Meanwhile, as more young people flee the Bay Area's high cost of living, cynicism bred by President Bush's murky election victories induces others to dismiss the worth of activism. Their absence leaves a graying grassroots base, and an old guard of shoe-leather warriors wondering who will take up the banner of change.


Dorothy Callison holds a wooden stake topped with a red, white, and blue placard that reads "Refuse Illegal War." She stands on the perimeter of Justin Herman Plaza, silently alerting Downtown workers on their way home about an anti-war rally soon to start. Few seem to notice her as they hurry to catch BART or the ferry, their faces as stiff as the sign in her hands.

Callison plunged into protesting in the 1980s, after her children had grown. The 71-year-old Pleasant Hill grandmother marched against nuclear weapons testing and U.S. intrusions in Nicaragua. The latter campaign led to her arrest when she and several cohorts staged a sit-in at the Orange County office of a U.S. congressman.

Watching the well-dressed apathy stride past this evening, Callison, a slight woman with a coiled nest of black hair and a soft voice, finds solace in her convictions. "You just want to be on the side of people fighting for justice and what's right," she says. Yet when asked whether the rally will influence anyone's opinion about the Iraq war or yield fresh recruits for the cause, she pauses a long moment before answering. "You hope so."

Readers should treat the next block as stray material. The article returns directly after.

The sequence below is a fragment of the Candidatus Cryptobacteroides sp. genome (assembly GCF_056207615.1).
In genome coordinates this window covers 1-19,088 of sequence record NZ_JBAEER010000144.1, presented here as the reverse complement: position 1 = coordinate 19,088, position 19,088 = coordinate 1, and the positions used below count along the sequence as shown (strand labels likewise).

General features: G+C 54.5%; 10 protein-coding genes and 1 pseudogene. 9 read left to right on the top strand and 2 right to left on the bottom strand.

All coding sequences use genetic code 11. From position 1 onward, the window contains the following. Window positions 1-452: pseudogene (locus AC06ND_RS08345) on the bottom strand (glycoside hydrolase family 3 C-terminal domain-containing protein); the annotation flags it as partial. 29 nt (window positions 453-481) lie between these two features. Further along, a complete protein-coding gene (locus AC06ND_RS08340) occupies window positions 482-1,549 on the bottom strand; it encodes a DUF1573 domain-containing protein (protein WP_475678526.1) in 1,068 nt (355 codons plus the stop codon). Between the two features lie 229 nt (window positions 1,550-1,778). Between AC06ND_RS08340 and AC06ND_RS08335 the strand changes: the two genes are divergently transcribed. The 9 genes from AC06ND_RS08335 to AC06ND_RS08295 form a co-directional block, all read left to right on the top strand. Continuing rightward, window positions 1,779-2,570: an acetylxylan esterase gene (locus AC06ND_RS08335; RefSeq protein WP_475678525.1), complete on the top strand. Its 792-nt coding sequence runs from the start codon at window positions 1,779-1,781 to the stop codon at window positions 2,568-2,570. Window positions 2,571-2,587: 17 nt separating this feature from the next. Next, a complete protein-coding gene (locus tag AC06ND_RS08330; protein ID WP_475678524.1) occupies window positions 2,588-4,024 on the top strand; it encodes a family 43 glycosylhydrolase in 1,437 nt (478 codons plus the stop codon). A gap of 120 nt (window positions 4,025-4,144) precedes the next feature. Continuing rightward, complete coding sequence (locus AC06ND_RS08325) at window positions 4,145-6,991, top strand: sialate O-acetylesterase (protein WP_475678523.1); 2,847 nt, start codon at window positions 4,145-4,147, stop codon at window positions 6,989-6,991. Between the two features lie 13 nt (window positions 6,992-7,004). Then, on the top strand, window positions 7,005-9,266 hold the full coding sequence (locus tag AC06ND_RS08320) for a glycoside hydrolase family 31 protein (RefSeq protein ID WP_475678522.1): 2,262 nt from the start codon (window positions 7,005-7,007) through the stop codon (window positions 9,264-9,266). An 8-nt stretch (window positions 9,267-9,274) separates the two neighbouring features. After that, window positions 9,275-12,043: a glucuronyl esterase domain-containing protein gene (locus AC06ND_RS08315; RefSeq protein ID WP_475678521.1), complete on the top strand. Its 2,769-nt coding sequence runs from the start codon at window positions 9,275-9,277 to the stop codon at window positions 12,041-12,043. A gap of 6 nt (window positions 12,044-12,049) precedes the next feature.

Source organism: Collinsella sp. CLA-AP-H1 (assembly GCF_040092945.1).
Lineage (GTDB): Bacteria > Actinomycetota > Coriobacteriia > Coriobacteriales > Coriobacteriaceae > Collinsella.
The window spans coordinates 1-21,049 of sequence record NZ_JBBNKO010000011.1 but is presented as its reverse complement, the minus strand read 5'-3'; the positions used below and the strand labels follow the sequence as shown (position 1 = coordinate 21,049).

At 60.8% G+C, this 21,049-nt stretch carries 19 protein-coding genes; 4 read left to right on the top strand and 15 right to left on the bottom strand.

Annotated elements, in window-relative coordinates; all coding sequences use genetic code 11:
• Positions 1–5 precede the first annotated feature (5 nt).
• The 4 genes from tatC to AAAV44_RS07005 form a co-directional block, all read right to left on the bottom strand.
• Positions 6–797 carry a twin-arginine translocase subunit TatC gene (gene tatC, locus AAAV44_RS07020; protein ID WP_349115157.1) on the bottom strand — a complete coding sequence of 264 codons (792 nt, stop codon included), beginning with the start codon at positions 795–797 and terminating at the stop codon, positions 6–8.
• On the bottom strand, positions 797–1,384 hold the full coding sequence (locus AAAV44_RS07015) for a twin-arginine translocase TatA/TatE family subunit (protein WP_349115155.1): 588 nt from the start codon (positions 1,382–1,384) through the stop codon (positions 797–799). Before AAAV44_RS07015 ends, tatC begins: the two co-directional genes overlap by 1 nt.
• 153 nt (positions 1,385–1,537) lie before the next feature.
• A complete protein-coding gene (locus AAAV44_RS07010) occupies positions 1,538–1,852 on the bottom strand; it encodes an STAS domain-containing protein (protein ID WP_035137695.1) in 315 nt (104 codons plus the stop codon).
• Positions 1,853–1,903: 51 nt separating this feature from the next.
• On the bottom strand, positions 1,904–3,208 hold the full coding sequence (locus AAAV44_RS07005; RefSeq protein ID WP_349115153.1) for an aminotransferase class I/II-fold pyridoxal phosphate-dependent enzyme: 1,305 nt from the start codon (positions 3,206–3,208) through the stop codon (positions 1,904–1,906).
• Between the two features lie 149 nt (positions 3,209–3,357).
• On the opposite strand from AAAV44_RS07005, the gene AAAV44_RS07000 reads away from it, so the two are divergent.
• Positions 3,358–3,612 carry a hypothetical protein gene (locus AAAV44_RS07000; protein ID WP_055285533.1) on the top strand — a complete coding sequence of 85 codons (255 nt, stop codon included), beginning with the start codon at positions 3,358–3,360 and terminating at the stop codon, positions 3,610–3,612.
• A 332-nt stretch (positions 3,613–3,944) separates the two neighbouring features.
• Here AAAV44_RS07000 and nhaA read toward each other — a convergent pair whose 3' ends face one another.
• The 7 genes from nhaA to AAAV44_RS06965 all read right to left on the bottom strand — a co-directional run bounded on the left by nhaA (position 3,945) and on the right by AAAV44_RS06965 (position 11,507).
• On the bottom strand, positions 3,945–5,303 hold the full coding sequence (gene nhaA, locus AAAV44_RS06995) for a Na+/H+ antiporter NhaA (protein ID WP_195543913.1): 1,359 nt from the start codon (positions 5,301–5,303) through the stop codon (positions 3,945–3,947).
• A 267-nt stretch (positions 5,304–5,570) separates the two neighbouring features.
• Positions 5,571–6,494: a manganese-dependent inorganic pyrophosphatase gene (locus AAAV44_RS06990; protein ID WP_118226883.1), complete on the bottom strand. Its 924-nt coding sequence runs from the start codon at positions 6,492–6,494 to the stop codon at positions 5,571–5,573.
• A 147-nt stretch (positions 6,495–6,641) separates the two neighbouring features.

The event honors Lt. Ehren Watada, who refused to deploy with his unit last month after calling the U.S. presence in Iraq an illegal occupation. (He remains on an Army base in Fort Lewis, Wash., awaiting a court martial hearing.)

One of two dozen related protests held across the nation on the same day, the plaza gathering draws 150 people. The figure dwarfs attendance at events in San Diego, Atlanta, Philadelphia, and most of the other cities, where the average crowd numbers 25. Still, for the country's putative lefty capital, the turnout qualifies as anemic. More people would show up to watch Dave Eggers play Boggle.